At The US Open, 'Perfection is Unobtainable'

Wed Jun 17, 2020 18:10:05PM

'Sometimes par is good enough to win.' Cheech Marin's Romeo from 'Tin Cup' had it right.

Or did he?

Fitting that film centers around Costner's Roy McAvoy finding redemption at the US Open. A smart move by the screenwriter. Par can certainly be good enough to win at a 70-par course, the lowest and most notoriously difficult of all majors.

Tin Cup's McAvoy also points out another defining characteristic of the US Open: It's 'open'. To quote from the script again --

Romeo: The US Open. The biggest golf tournament in the world.
McAvoy: Not just the biggest golf tournament in the world, the most democratic golf tournament in the world.
Romeo: What do you mean?
McAvoy: I mean, it's open.
Romeo: So..
McAvoy: It's open. Anybody with a 2 handicap or better's got a shot at it. You just gotta get through a local and sectional qualifier. And then like, Durrall or Colonial or AT&T, they can't keep you out. They can't ask you if you're a garbage man, or a bean picker, or a driving range pro who's checks' signed by a stripper.. You qualify, you're in.

While times have changed since 1996, the tournament is still very much open to all good enough to compete. Limit of 156 players, but still. You qualify, you're in, no doubt.

Go For Broke, Or Lay It Up

Aside from being one of favorite 90's movies, Tin Cup does ultimately pose a serious golf question worth asking. It's the point of this entry, and goes something like this: what does it mean to achieve greatness in golf? Should you go for it all, or lay it up if you know playing it safe gets you the win?

One of my favorite scenes from that film is at the end. McAvoy has an amazing roller coaster, up-and-down US Open card, landing him squarely in contention on the very final 18th hole. All he has to do is 'take the drop', after he sends his drive into the water on a seemingly impossible tee shot to the putting green. Take the drop, take the penalty, lay it up, and force a playoff for a solid chance at winning.

But where's the glory in that?

Why try the same impossible tee shot until you literally run out of balls and are on the verge of disqualification, as everyone watches you collapse in disgust? Unless.. what if you make an ace on that last shot? Then you're a hero, if only for a moment.

Then the crowd remembers your name and your 15 minutes echo into eternity, as having the most incredible 12 on the final hole in tournament history, as Rene Russo's Molly reminds Roy after reality sinks in on what he just traded. Of course, in epic 90's movie nostalgic fashion, he sinks the ace. And it's a great moment.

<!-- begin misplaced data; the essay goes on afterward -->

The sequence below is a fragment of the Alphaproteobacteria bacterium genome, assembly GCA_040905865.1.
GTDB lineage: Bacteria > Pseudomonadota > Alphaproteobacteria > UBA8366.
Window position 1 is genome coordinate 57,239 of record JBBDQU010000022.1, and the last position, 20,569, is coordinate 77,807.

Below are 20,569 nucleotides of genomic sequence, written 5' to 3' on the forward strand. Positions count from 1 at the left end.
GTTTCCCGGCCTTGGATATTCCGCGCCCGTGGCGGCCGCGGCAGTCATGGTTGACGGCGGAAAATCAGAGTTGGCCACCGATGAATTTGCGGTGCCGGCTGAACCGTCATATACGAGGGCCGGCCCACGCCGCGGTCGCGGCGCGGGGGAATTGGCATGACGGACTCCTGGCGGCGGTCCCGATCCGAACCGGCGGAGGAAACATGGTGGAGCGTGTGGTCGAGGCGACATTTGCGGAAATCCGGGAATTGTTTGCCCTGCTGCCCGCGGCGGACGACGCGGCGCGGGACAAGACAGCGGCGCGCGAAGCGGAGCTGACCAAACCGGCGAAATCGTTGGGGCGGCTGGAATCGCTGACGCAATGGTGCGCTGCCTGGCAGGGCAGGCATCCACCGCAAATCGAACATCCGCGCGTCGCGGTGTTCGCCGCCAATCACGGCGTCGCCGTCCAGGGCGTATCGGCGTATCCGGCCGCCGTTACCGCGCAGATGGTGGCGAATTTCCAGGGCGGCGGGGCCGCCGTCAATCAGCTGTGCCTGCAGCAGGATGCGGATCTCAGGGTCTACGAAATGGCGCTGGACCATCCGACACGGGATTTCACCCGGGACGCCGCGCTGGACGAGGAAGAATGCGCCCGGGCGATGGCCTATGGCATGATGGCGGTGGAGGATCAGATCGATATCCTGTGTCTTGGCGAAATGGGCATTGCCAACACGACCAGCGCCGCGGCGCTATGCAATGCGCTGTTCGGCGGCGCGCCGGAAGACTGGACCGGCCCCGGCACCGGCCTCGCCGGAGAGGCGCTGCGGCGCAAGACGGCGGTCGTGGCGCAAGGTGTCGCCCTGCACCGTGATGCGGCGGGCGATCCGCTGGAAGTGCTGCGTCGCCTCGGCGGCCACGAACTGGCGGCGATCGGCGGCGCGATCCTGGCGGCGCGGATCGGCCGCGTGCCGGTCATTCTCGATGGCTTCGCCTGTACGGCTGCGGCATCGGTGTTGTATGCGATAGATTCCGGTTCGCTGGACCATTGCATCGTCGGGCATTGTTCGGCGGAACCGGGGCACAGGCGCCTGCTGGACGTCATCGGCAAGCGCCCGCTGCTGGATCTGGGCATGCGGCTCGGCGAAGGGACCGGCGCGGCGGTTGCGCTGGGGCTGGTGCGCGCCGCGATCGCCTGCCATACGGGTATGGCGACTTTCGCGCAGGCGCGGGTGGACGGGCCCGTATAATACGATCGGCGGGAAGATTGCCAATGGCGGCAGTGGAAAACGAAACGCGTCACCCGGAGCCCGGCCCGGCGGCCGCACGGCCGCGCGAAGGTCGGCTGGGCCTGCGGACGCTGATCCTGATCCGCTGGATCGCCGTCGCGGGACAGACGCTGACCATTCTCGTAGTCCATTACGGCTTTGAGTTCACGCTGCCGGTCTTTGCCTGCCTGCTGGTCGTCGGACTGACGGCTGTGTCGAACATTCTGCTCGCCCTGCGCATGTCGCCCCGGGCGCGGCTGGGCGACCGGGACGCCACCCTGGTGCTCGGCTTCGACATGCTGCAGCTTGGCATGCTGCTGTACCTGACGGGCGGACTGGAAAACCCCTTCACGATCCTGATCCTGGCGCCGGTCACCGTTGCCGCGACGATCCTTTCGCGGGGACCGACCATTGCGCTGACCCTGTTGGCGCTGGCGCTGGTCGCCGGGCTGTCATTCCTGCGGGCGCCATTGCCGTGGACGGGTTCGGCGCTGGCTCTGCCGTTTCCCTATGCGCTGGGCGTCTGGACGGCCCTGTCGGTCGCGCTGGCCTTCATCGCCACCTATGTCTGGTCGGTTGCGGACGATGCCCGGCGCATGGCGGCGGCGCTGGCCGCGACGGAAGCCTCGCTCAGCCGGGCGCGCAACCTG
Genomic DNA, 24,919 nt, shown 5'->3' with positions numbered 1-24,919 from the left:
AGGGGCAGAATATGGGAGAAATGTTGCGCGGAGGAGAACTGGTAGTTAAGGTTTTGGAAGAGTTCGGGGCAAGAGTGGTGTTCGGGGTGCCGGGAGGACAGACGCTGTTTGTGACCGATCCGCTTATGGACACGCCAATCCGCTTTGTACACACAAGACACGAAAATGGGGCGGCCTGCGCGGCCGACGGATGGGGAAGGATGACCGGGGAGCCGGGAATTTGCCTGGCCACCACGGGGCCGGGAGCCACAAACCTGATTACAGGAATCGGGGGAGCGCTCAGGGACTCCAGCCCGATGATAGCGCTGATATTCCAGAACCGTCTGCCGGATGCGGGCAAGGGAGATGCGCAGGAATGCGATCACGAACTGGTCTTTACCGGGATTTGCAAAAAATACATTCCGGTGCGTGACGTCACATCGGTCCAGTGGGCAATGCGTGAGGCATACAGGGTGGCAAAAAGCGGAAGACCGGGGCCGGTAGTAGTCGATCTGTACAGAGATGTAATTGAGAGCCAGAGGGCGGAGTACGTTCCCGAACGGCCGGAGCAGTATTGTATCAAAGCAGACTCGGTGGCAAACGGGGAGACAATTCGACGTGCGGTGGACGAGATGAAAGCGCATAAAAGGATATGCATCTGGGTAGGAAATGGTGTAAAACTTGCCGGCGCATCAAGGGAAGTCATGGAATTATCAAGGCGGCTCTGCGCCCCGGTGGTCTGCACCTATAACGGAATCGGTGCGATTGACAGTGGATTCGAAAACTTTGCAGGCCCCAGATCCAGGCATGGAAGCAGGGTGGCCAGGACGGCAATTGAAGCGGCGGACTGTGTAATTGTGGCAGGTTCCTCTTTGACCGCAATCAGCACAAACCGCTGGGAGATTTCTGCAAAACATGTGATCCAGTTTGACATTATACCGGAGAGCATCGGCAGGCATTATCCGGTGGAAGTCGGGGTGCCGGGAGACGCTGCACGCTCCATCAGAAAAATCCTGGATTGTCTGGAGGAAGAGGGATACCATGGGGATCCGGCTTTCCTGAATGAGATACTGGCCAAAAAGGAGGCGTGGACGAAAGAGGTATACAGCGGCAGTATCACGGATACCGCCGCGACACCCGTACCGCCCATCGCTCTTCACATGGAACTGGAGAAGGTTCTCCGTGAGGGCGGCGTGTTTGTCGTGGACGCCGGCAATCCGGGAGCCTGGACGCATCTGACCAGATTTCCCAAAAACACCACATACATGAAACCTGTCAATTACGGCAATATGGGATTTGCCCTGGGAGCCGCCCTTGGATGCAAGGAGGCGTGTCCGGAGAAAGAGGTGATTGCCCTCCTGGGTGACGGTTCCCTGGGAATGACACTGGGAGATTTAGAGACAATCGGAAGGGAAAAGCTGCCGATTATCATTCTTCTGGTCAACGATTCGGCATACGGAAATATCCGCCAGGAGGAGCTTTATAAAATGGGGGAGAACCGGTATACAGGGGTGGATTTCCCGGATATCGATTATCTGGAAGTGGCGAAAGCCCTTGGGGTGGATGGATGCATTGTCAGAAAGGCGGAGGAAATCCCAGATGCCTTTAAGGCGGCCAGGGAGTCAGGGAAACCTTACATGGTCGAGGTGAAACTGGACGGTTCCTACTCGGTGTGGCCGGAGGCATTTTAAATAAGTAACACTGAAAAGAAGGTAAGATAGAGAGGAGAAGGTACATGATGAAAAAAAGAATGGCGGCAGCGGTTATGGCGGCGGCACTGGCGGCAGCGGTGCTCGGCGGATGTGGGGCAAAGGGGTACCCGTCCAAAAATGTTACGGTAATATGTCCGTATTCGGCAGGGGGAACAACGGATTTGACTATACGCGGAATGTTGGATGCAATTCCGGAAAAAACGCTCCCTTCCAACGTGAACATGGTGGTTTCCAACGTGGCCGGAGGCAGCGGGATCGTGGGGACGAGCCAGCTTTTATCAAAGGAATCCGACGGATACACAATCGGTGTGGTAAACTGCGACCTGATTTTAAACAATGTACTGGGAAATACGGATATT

Also those same golf fans that will remember your ace will in turn forget who actually won The Open that year shortly after. That's the kicker.

Quick thought experiment, who won the US Open in 2004? What about 2010? Does it even matter anymore, except to the winner that your mind has long forgotten?

I ask a lot of questions. Point is I remember the great moments in golf. I remember the aces. I remember the bad drives far off the fairway, that get brilliantly corrected with a low-lying grounder through a tiny gap in the trees that seems to get magnetically sucked into the hole for a 'crowd-pleasing' eagle.

I remember the glory moments the most. Not the players who won by playing it safe, unless they do it multiple times. Play it safe and win 3 US Opens in a row? Now you have my attention, Mr. Spieth.

I have thought off and on about Tin Cup's philosophical golf question for years. And I go back and forth. If I were McAvoy, I would have probably taken the drop. But I am damn glad he didn't. And I watch golf for the very players that mimic his reckless glory seeking, over playing it safe. For the US Open, bring on life imitating art, Tin Cup style. Par be damned.

The US Open's course is engineered specifically to frustrate the best in the world, par is hard as hell to come by on a good day, and this PGA Tournament is open to all good enough to game. Perfect stage to answer this age old question, either way.

I'll ask but one more question, could you say it any better than this?

McAvoy: Well, I tend to think of the golf swing as a poem. The critical opening phrase of this poem will always be the grip. Which the hands unite to form a single unit by the simple overlap of the little finger. Lowly and slowly the clubhead is led back. Pulled into position not by the hands, but by the body, which turns away from the target shifting weight to the right side without shifting balance. Tempo is everything; perfection unobtainable as the body coils down at the top of the swing.

There's a slight hesitation. A little, nod to the gods.

Dr. Molly Griswold: A, a nod to the gods?

McAvoy: Yeah, to the gods. That he is fallible. That perfection is unobtainable. And now the weight begins shifting back to the left pulled by the powers inside the earth. It's alive, this swing! A living sculpture and down through contact, always down, striking the ball crisply, with character. A tuning fork goes off in your heart and your balls. Such a pure feeling is the well-struck golf shot. Now the follow through to finish. Always on line. The reverse C of the Golden Bear! The steel workers' power and brawn of Carl Sandburg's. Arnold Palmer!

End the unfinished symphony of Roy McAvoy.

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